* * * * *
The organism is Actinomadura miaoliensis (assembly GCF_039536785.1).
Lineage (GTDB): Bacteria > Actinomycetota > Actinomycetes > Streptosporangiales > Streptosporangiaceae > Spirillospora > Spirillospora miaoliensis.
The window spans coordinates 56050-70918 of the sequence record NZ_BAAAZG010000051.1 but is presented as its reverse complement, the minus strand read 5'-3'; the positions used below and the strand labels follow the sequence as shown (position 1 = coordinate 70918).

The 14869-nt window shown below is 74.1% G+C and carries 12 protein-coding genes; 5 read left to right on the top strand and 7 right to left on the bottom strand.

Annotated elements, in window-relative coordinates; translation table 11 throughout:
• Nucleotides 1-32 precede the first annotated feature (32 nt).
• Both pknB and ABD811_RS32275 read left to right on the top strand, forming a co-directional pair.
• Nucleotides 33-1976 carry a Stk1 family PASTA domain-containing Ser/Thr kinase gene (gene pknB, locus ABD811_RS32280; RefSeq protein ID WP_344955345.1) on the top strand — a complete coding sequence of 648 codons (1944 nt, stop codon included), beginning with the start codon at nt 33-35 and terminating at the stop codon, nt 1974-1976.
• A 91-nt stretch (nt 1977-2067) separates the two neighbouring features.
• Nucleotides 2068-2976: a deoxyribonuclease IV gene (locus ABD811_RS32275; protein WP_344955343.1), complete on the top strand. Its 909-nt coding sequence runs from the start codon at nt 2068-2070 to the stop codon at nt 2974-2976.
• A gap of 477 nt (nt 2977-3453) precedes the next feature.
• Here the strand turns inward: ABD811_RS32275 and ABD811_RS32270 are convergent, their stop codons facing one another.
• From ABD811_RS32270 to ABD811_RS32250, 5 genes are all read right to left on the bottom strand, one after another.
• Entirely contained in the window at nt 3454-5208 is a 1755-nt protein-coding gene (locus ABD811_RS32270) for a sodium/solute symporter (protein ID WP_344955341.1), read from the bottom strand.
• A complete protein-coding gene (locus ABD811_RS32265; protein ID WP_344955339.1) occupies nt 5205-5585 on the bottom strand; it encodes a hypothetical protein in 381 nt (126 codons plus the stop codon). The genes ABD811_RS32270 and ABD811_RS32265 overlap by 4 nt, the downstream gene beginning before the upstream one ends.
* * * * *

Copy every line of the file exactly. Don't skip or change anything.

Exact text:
The organism is Actinomadura miaoliensis (assembly GCF_039536785.1).
Lineage (GTDB): Bacteria > Actinomycetota > Actinomycetes > Streptosporangiales > Streptosporangiaceae > Spirillospora > Spirillospora miaoliensis.
The window spans coordinates 56050-70918 of the sequence record NZ_BAAAZG010000051.1 but is presented as its reverse complement, the minus strand read 5'-3'; the positions used below and the strand labels follow the sequence as shown (position 1 = coordinate 70918).

The 14869-nt window shown below is 74.1% G+C and carries 12 protein-coding genes; 5 read left to right on the top strand and 7 right to left on the bottom strand.

Annotated elements, in window-relative coordinates; translation table 11 throughout:
• Nucleotides 1-32 precede the first annotated feature (32 nt).
• Both pknB and ABD811_RS32275 read left to right on the top strand, forming a co-directional pair.
• Nucleotides 33-1976 carry a Stk1 family PASTA domain-containing Ser/Thr kinase gene (gene pknB, locus ABD811_RS32280; RefSeq protein ID WP_344955345.1) on the top strand — a complete coding sequence of 648 codons (1944 nt, stop codon included), beginning with the start codon at nt 33-35 and terminating at the stop codon, nt 1974-1976.
• A 91-nt stretch (nt 1977-2067) separates the two neighbouring features.
• Nucleotides 2068-2976: a deoxyribonuclease IV gene (locus ABD811_RS32275; protein WP_344955343.1), complete on the top strand. Its 909-nt coding sequence runs from the start codon at nt 2068-2070 to the stop codon at nt 2974-2976.
• A gap of 477 nt (nt 2977-3453) precedes the next feature.
• Here the strand turns inward: ABD811_RS32275 and ABD811_RS32270 are convergent, their stop codons facing one another.
• From ABD811_RS32270 to ABD811_RS32250, 5 genes are all read right to left on the bottom strand, one after another.
• Entirely contained in the window at nt 3454-5208 is a 1755-nt protein-coding gene (locus ABD811_RS32270) for a sodium/solute symporter (protein ID WP_344955341.1), read from the bottom strand.
• A complete protein-coding gene (locus ABD811_RS32265; protein ID WP_344955339.1) occupies nt 5205-5585 on the bottom strand; it encodes a hypothetical protein in 381 nt (126 codons plus the stop codon). The genes ABD811_RS32270 and ABD811_RS32265 overlap by 4 nt, the downstream gene beginning before the upstream one ends.